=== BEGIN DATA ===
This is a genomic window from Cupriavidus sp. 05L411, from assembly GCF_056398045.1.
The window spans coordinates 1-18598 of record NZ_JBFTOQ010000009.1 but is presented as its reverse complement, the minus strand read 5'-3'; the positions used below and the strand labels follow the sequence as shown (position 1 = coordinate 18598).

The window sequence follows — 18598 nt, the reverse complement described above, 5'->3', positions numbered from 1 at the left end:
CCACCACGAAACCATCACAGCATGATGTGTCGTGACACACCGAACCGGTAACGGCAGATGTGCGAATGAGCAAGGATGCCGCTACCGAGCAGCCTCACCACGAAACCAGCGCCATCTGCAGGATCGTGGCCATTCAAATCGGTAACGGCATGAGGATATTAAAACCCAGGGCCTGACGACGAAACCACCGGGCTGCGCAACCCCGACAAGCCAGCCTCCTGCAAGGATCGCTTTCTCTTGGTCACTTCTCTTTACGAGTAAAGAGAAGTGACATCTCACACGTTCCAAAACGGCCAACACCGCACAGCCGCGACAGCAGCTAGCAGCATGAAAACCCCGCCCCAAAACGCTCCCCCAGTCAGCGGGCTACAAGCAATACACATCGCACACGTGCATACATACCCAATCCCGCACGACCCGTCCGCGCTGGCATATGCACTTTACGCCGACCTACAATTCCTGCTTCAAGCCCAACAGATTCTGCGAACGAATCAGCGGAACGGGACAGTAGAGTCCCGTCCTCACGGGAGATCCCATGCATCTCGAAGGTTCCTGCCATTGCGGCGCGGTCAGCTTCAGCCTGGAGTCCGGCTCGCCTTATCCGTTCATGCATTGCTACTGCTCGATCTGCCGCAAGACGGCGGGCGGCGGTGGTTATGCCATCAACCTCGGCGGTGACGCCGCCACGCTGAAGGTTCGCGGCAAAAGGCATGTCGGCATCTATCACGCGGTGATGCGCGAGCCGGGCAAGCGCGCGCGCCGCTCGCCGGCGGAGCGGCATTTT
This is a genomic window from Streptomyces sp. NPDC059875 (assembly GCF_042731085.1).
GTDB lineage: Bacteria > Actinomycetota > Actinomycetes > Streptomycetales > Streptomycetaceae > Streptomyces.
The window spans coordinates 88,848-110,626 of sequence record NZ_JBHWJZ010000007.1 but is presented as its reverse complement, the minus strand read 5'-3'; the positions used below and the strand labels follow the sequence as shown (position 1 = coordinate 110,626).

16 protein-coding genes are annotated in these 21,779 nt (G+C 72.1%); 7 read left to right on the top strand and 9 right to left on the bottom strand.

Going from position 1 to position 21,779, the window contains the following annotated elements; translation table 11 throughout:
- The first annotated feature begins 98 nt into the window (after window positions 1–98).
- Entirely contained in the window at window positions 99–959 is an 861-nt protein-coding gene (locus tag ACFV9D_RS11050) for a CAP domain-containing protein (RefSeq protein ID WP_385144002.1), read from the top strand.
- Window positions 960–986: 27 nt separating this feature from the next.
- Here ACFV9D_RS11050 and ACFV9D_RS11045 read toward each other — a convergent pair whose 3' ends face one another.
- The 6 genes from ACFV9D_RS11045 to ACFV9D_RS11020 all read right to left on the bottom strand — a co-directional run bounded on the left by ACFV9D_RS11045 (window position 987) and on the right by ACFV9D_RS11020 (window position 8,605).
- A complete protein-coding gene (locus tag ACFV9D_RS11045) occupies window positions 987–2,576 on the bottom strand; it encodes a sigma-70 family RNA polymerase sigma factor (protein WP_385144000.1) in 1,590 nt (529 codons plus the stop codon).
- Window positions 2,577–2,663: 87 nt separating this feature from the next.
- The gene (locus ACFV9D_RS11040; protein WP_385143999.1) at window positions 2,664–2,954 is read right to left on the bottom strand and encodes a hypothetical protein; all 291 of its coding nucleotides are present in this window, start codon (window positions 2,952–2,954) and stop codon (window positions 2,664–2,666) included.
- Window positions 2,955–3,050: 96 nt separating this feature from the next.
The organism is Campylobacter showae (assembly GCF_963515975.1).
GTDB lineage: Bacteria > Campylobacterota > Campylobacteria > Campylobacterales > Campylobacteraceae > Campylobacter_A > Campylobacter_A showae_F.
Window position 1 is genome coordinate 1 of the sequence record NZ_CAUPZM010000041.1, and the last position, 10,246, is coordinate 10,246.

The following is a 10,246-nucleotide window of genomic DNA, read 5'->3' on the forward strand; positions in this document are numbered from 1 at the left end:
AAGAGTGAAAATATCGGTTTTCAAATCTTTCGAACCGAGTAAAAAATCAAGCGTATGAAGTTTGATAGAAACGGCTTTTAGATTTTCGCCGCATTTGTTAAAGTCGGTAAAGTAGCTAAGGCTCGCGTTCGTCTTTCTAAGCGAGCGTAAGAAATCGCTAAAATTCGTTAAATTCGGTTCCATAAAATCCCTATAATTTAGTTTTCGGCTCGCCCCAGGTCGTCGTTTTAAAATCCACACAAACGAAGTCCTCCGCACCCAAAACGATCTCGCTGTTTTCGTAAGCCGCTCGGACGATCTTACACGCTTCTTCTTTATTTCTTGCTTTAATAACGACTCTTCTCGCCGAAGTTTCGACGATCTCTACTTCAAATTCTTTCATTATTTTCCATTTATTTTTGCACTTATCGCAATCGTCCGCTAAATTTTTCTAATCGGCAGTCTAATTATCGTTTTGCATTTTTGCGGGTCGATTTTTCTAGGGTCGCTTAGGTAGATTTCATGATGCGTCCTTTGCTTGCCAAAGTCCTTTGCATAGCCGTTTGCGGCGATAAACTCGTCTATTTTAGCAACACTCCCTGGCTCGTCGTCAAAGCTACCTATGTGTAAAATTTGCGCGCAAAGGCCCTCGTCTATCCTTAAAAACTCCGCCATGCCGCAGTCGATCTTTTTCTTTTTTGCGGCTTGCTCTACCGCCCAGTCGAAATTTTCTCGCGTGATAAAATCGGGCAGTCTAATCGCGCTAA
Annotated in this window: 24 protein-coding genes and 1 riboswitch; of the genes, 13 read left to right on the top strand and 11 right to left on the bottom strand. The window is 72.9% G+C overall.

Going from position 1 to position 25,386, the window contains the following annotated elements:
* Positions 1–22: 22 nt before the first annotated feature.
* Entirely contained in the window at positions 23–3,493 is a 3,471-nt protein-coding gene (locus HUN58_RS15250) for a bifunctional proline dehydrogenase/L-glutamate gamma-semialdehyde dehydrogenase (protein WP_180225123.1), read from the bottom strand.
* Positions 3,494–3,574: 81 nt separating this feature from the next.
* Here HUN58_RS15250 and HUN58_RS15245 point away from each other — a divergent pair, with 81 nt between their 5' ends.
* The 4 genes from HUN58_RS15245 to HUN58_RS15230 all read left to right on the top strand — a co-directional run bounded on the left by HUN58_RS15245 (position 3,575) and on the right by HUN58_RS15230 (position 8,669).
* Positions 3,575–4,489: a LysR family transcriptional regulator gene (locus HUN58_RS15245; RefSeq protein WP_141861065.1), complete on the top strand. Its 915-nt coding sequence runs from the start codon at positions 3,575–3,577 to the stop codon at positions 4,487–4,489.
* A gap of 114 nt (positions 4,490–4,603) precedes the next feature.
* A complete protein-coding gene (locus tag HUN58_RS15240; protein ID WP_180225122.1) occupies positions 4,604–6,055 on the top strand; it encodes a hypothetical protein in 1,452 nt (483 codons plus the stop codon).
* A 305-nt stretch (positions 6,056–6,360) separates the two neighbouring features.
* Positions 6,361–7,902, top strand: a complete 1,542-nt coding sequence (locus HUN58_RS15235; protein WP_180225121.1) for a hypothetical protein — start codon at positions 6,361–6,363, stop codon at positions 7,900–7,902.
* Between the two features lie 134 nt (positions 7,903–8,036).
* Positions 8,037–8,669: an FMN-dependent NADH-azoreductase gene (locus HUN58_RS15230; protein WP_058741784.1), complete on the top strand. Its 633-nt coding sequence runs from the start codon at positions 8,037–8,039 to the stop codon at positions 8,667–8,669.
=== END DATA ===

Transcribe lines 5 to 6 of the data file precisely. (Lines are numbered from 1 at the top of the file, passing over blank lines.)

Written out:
This is a genomic window from Streptomyces sp. NPDC059875 (assembly GCF_042731085.1).
GTDB lineage: Bacteria > Actinomycetota > Actinomycetes > Streptomycetales > Streptomycetaceae > Streptomyces.